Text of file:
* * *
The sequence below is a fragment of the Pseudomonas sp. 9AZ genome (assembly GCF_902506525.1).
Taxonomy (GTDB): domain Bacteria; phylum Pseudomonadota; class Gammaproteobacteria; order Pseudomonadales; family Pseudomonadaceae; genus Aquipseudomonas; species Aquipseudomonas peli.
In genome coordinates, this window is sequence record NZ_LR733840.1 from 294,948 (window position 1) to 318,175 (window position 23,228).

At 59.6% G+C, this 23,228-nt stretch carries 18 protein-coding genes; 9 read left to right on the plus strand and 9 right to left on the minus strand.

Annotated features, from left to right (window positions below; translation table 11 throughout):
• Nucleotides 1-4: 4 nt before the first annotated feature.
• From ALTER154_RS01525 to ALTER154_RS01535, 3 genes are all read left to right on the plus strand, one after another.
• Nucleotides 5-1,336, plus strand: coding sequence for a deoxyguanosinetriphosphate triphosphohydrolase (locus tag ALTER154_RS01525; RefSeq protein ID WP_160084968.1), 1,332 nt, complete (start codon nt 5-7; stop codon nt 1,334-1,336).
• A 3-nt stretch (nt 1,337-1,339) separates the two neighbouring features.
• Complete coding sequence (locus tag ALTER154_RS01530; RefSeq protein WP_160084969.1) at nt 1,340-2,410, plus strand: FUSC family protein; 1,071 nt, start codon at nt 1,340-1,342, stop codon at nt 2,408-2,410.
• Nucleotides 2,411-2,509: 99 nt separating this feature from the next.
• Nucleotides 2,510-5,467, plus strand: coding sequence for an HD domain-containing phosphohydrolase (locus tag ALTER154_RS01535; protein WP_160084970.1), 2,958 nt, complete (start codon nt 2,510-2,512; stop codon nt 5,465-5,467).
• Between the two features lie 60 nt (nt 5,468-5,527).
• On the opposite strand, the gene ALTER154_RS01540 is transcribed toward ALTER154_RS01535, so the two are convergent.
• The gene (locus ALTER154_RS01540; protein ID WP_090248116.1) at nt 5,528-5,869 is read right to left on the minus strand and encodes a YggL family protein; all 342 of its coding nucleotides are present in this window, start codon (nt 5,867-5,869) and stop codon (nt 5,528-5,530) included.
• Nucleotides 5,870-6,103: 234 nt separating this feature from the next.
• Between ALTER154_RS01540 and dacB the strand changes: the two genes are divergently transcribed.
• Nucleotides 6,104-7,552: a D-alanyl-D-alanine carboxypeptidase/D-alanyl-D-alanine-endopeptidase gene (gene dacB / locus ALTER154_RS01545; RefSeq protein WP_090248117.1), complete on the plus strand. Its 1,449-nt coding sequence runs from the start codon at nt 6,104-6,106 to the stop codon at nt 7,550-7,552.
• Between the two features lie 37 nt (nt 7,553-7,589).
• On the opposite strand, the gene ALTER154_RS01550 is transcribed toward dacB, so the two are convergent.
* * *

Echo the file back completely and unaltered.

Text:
The sequence below is a fragment of the Pseudomonas sp. 9AZ genome (assembly GCF_902506525.1).
Taxonomy (GTDB): domain Bacteria; phylum Pseudomonadota; class Gammaproteobacteria; order Pseudomonadales; family Pseudomonadaceae; genus Aquipseudomonas; species Aquipseudomonas peli.
In genome coordinates, this window is sequence record NZ_LR733840.1 from 294,948 (window position 1) to 318,175 (window position 23,228).

At 59.6% G+C, this 23,228-nt stretch carries 18 protein-coding genes; 9 read left to right on the plus strand and 9 right to left on the minus strand.

Annotated features, from left to right (window positions below; translation table 11 throughout):
• Nucleotides 1-4: 4 nt before the first annotated feature.
• From ALTER154_RS01525 to ALTER154_RS01535, 3 genes are all read left to right on the plus strand, one after another.
• Nucleotides 5-1,336, plus strand: coding sequence for a deoxyguanosinetriphosphate triphosphohydrolase (locus tag ALTER154_RS01525; RefSeq protein ID WP_160084968.1), 1,332 nt, complete (start codon nt 5-7; stop codon nt 1,334-1,336).
• A 3-nt stretch (nt 1,337-1,339) separates the two neighbouring features.
• Complete coding sequence (locus tag ALTER154_RS01530; RefSeq protein WP_160084969.1) at nt 1,340-2,410, plus strand: FUSC family protein; 1,071 nt, start codon at nt 1,340-1,342, stop codon at nt 2,408-2,410.
• Nucleotides 2,411-2,509: 99 nt separating this feature from the next.
• Nucleotides 2,510-5,467, plus strand: coding sequence for an HD domain-containing phosphohydrolase (locus tag ALTER154_RS01535; protein WP_160084970.1), 2,958 nt, complete (start codon nt 2,510-2,512; stop codon nt 5,465-5,467).
• Between the two features lie 60 nt (nt 5,468-5,527).
• On the opposite strand, the gene ALTER154_RS01540 is transcribed toward ALTER154_RS01535, so the two are convergent.
• The gene (locus ALTER154_RS01540; protein ID WP_090248116.1) at nt 5,528-5,869 is read right to left on the minus strand and encodes a YggL family protein; all 342 of its coding nucleotides are present in this window, start codon (nt 5,867-5,869) and stop codon (nt 5,528-5,530) included.
• Nucleotides 5,870-6,103: 234 nt separating this feature from the next.
• Between ALTER154_RS01540 and dacB the strand changes: the two genes are divergently transcribed.
• Nucleotides 6,104-7,552: a D-alanyl-D-alanine carboxypeptidase/D-alanyl-D-alanine-endopeptidase gene (gene dacB / locus ALTER154_RS01545; RefSeq protein WP_090248117.1), complete on the plus strand. Its 1,449-nt coding sequence runs from the start codon at nt 6,104-6,106 to the stop codon at nt 7,550-7,552.
• Between the two features lie 37 nt (nt 7,553-7,589).
• On the opposite strand, the gene ALTER154_RS01550 is transcribed toward dacB, so the two are convergent.